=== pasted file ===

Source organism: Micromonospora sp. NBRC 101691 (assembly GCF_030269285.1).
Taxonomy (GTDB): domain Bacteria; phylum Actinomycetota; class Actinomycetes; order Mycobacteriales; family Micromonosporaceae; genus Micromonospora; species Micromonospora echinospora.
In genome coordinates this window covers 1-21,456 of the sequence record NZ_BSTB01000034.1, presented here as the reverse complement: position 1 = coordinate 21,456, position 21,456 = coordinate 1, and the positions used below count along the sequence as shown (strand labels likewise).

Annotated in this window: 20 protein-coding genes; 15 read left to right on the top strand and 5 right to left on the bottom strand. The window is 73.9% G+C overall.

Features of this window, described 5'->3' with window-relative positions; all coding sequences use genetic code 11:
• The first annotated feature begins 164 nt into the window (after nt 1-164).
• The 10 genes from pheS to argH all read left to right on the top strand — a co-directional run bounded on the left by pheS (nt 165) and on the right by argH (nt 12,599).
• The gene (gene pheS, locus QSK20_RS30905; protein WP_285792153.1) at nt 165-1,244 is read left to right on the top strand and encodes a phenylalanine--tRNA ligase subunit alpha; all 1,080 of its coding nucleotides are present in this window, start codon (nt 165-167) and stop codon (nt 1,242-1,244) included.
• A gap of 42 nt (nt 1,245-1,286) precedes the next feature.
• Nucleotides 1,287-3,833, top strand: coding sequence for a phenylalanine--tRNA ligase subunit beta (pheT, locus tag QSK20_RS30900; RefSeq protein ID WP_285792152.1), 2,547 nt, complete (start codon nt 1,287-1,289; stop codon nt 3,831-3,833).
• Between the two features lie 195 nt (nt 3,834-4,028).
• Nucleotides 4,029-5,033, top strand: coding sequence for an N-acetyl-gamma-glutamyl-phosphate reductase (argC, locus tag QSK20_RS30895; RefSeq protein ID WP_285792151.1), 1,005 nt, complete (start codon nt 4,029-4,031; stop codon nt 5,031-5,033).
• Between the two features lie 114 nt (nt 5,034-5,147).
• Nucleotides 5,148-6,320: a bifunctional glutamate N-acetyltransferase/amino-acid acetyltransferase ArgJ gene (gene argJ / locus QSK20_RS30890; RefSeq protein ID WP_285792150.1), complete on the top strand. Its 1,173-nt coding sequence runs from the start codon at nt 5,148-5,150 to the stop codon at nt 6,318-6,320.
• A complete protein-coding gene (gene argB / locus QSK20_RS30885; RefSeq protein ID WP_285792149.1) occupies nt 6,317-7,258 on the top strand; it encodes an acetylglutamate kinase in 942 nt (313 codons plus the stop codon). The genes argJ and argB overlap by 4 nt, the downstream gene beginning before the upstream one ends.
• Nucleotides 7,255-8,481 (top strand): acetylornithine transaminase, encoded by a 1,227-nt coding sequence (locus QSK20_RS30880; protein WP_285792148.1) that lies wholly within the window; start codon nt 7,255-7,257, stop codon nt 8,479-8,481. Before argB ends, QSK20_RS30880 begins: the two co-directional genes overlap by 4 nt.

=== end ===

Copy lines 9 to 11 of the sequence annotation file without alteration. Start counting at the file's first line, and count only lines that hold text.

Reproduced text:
• A gap of 42 nt (nt 1,245-1,286) precedes the next feature.
• Nucleotides 1,287-3,833, top strand: coding sequence for a phenylalanine--tRNA ligase subunit beta (pheT, locus tag QSK20_RS30900; RefSeq protein ID WP_285792152.1), 2,547 nt, complete (start codon nt 1,287-1,289; stop codon nt 3,831-3,833).
• Between the two features lie 195 nt (nt 3,834-4,028).